The digital euro: what we know and what we don’t

A new digital currency would have to be ‘very innovative’ to compete

The European Central Bank is preparing for a possible digital euro. This would be a liability of the bank, like paper currency and deposits. However, with digital currencies in high supply in a saturated market and traditional payment methods remaining popular, the ECB needs to assess if launching the digital euro is worth the effort.

Deposits at the ECB have grown enormously as a result of quantitative easing and now stand at €4tn. In the 21 years of their existence, euro banknotes have increased seven times in value – up to €1.6tn – amounting to a compounded annual increase of about 10%. The corresponding figure for the dollar is 6.5%, while sterling is 5.2% and the Swiss franc is 4.4%.

Some argue that the popularity of cash is due to growing illegal activities, but this is unlikely to explain the phenomenon. Until now, the increase of the euro in circulation has been very steady; indicators of criminal activity do not have such a smooth profile. And the increase in euro coins shows more or less the same pattern. Criminals and tax evaders are unlikely to make extensive use of coins.

It seems that people actually like holding euro banknotes, despite the fact that, for many retail purposes, they are being replaced by more convenient digital means – online platforms, payment cards and smartphone applications. This preference has implications for the digital euro.

Accounts for the digital euro will be offered mainly by banks and all front-end functions will be carried out by them. Importantly, the digital euro will look very much like a bank deposit and banks will be responsible for onboarding and offboarding, know your customer and anti-money laundering checks, as well as providing all services normally associated with deposits – online banking, payment cards and apps. From a user perspective, there will be no difference between making a digital euro deposit or making a deposit at a bank as they will include the same processes, require the same information and provide the same forms to fill out.

The introduction of a digital euro would most likely result in a move away from bank deposits, rather than from paper currency. Banknotes have unique characteristics – simplicity, absolute privacy and tangibility – that are highly valued, which the digital euro will never have. However, substitution between digital euros and deposits entails complications and concerns for the conduct of monetary policy and for financial stability.

The digital euro would magnify the risk of bank runs because it would offer a risk-free online alternative to bank deposits. In the euro area, this risk is compounded by the incompleteness of the banking union, specifically the lack of area-wide deposit insurance.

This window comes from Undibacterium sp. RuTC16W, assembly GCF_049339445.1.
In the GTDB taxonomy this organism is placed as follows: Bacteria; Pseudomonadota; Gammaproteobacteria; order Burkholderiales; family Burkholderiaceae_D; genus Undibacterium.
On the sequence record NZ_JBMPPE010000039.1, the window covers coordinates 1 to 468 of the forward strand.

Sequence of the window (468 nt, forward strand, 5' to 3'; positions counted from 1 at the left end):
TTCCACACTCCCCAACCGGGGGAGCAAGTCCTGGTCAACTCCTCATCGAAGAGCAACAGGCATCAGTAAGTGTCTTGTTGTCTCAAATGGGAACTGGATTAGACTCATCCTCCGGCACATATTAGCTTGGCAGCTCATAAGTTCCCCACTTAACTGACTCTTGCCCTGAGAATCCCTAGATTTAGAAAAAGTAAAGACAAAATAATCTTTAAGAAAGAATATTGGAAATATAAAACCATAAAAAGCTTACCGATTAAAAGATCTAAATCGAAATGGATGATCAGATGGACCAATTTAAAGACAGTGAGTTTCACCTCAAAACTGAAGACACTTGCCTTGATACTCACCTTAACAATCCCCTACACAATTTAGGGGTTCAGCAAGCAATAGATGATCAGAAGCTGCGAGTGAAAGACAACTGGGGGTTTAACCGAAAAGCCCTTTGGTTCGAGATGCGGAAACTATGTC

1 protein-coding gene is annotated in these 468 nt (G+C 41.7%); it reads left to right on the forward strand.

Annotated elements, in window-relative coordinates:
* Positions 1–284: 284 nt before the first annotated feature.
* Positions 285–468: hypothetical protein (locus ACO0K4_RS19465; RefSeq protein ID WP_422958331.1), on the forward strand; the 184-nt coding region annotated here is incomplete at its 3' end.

However, the main unknown of the project is the reception by the market – already saturated with digital payment systems. To compete with powerful incumbents like Apple Pay or Google Pay, or even smaller but efficient service providers like Revolut, the new entrant would have to be very innovative. This is not likely to be the case for the digital euro. Failure to market it successfully would have negative reputational and cost implications for the ECB.

The private digital payments sector has been quite efficient over the last 20 years. It is hard to identify market failures that justify public intervention. The arguments in favour of a digital euro today are not strong enough to justify the launch of the currency. However, this decision will not made for several years at least, which means there is plenty of room for unknowns in the meantime.

We could witness, for example, a collapse in the use of banknotes, which current digital payment providers and their infrastructures cannot handle with the available technologies. Or we could experience financial instability, requiring the ECB to step in to preserve the functionality of the payments system. Or there could be strategic security conditions requiring more state-controlled monetary and payment infrastructures.

Fortunately, these are very unlikely scenarios, but not impossible ones, which may call for central banks to step in, perhaps within a short time. The best advice one can give to the ECB, and to other central banks, is: continue to prepare, otherwise, wait and see.

Ignazio Angeloni is part-time professor at the Robert Schuman Center of the European University Institute, a Senior Policy Fellow at SAFE and a former member of the European Central Bank Supervisory Board.

This article is based on a keynote address given at OMFIF’s Digital Monetary Institute symposium in London on 9 May 2023. Read the full speech here.

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